Yet again, despite the best science available, the government is struggling to do the right thing and stop the live chicken trade in Hong Kong because it is a tradition and some people might be unhappy.
This is not the way governments are supposed to work. In this case, the benefits of the many easily outweigh the objections of the few and the live chicken trade should be stopped immediately.
Hong Kong has a global responsibility to put a stop to this dangerous and unacceptable practice.
Kevin Laurie, Discovery Bay
Boost revenue with landing fee for tourists
Following the chief executive's policy address, opinions are divided about the government's proactive approach to the working poor.
This revolves around the budget and how much it will cost taxpayers, especially the middle class, to support these initiatives.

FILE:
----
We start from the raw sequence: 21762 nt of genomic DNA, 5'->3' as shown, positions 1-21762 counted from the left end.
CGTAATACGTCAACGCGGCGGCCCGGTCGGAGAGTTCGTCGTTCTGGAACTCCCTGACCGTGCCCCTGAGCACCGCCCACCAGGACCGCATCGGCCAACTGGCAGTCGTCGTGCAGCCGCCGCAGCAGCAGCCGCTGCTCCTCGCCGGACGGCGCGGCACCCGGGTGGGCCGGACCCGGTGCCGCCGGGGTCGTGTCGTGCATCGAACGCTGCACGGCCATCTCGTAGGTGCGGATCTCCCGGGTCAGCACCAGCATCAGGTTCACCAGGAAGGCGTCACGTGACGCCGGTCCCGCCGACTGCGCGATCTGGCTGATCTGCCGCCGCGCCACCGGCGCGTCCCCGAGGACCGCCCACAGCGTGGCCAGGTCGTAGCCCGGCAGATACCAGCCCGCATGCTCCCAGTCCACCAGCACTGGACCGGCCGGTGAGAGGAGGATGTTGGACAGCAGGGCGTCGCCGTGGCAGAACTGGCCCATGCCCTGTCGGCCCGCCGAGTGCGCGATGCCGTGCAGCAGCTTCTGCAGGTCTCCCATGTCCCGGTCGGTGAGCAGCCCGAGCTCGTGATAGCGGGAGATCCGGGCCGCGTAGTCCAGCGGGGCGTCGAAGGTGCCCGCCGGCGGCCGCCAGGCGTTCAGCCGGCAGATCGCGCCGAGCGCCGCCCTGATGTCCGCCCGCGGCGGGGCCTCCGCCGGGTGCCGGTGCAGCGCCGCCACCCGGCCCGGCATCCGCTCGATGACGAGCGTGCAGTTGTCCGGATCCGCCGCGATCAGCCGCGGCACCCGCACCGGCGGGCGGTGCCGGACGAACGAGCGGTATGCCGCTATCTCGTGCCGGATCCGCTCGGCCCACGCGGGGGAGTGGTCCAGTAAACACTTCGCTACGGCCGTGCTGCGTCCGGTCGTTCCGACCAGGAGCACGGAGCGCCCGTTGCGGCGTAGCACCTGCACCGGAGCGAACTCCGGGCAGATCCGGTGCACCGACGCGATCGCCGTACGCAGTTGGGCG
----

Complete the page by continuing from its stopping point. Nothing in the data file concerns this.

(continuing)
People from the middle class argue there is little to support them, especially in housing, education and household expenditure. This burden is accentuated by projections Hong Kong will have a greater number of visitors in the coming years, taxing our infrastructure.
Most middle-class citizens will not benefit from the increased numbers of visitors.
The government will definitely need new revenue streams without forcing the middle class to pay higher taxes to pay for these new initiatives for the working poor, minorities and education.
Those who will benefit from more tourists are large businesses, the tourist sector and shopkeepers selling produce which is in demand, such as milk powder.
The government should consider levying a landing fee. There would be exemptions for permanent residents, people with valid work visas and domestic helpers. Mainland transport firms ferrying goods several times a day would have to pay for each trip.